H-056. A New Player in the Pseudomonas aeruginosa Quorum Sensing Circuitry

R. L. Baldini1, A. P. B. Nascimento1, V. Dekimpe2, E. Déziel2, L. G. Rahme3;
1Univ. de São Paulo, São Paulo, BRAZIL, 2INRS-Institut Armand-Frappier, Laval, QC, CANADA, 3Harvard Med. Sch., Boston, MA.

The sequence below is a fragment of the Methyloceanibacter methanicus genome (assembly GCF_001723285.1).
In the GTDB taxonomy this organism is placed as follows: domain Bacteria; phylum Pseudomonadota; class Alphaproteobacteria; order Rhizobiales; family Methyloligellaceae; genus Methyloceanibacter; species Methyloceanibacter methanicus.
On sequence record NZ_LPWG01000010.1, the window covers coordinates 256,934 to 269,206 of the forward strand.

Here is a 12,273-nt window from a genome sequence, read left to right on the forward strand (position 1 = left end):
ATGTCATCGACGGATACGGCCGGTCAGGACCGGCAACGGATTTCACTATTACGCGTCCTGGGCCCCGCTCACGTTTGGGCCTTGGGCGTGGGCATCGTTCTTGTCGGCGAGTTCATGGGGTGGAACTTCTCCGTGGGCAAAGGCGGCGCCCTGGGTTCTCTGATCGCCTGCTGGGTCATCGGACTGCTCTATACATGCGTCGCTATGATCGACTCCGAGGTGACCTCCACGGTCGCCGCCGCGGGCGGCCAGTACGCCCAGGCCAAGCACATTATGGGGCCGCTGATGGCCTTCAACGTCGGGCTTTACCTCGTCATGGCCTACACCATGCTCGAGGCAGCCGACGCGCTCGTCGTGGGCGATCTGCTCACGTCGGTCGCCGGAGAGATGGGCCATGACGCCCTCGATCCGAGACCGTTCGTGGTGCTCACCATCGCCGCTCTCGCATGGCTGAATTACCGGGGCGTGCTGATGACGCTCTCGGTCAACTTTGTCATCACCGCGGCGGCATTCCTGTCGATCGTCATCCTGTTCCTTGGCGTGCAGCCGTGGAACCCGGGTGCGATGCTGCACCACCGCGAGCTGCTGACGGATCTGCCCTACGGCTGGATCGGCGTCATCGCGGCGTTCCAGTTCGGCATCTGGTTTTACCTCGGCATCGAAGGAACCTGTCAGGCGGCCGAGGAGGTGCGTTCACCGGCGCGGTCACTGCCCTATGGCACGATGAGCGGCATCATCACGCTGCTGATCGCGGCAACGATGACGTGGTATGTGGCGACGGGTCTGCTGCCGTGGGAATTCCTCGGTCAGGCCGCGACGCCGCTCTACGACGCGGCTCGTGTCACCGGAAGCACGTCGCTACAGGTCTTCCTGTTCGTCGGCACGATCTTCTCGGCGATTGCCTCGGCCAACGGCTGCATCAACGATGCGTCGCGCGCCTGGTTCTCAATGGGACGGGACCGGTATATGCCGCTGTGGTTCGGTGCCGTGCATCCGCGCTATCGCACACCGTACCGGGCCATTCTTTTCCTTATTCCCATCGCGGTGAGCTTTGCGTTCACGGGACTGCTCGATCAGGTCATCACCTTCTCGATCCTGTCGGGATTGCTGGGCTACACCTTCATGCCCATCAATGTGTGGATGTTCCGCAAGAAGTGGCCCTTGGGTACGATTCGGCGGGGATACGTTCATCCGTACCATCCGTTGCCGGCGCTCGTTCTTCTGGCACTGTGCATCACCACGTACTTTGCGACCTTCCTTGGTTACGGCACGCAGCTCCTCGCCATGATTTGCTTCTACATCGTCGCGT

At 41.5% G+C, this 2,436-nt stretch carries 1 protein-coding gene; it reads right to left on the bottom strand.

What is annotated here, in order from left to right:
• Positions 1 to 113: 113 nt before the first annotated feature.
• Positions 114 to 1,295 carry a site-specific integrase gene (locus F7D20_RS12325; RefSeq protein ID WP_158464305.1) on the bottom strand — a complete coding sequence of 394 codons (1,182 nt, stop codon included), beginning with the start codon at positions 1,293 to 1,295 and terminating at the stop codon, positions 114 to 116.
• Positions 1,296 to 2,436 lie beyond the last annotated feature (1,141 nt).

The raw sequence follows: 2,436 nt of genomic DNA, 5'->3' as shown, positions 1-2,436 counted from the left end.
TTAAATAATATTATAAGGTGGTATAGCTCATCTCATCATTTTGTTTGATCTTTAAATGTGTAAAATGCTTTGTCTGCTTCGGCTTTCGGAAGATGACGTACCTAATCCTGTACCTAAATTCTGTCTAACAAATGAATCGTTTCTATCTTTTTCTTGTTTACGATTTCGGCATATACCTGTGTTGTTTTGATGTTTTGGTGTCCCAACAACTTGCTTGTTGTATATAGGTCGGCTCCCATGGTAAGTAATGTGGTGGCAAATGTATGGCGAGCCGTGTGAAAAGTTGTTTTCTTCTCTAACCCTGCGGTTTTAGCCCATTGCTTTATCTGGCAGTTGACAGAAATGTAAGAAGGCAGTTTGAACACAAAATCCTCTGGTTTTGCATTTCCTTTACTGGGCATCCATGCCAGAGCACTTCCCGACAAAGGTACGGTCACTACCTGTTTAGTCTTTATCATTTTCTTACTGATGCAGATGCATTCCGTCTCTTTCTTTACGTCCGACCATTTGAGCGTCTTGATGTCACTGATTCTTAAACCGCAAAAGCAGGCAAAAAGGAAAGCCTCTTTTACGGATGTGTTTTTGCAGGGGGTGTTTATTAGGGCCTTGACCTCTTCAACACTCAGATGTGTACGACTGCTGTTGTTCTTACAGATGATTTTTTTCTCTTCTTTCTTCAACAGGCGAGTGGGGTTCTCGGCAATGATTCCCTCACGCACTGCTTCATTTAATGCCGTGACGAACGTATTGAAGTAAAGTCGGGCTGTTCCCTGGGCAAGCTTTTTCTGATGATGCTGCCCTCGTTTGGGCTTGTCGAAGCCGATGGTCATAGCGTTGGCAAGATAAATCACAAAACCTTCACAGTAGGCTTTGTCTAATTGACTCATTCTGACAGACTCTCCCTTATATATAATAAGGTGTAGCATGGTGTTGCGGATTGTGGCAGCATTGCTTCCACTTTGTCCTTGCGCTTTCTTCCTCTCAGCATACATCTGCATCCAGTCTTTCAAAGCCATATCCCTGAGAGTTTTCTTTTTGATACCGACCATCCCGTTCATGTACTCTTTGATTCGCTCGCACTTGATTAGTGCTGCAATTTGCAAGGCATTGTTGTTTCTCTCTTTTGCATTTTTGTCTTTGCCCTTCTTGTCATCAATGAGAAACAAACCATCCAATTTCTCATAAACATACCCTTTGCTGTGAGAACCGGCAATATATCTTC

Pseudomonas aeruginosa is an ubiquitous bacterium that may act as an opportunistic pathogen. It is a major cause of morbidity and mortality in immunocompromised individuals, burn victims and people suffering from cystic fibrosis. A PA14 isogenic mutant, D12, has been previously described as less virulent in the Drosophila model host (Apidianakis et al., PNAS 102: 2573 2005). This mutant has a deletion in a gene predicted to encode a putative methyltransferase of unknown function. Besides the attenuated-in-virulence phenotype, D12 produces more pyocyanin due to higher expression levels of the phz1 operon, as assessed using a lacZ reporter fusion. It also exhibits a retarded swarming phenotype, which correlates to a delayed expression of the rhamnolipid synthesis operon rhlAB. Since the synthesis of pyocyanin and rhamnolipids is under quorum sensing control, the levels of autoinducers in D12 and PA14 cultures´ supernatants were measured using LC/MS. Whereas N-4-butanoyl-homoserine lactone (C4-HSL) and the Pseudomonas quinolone signal (PQS) levels obtained from D12 are similar to the wild-type strain, 3-oxo-dodecanoyl-HSL (oxo-C12-HSL) levels are two-fold higher in D12 supernatants. Accordingly, using reporter fusions, we found a higher level of lasI expression in D12, in agreement with the higher levels of the oxo-C12-HSL, which is synthesized by LasI. Surprinsingly, expression levels of genes required for the synthesis of C4-HSL and PQS such as rhlI and mvfR were lower in D12 than in PA14. Finally, we also found differences in the levels of the small RNA RsmZ and in rsmA expression when comparing the two strains. Although the sequence of the gene deleted in strain D12 does not present any evidence of regulatory functions, this set of data points to its involvement in the P. aeruginosa quorum sensing circuitry and its precise function is currently under investigation.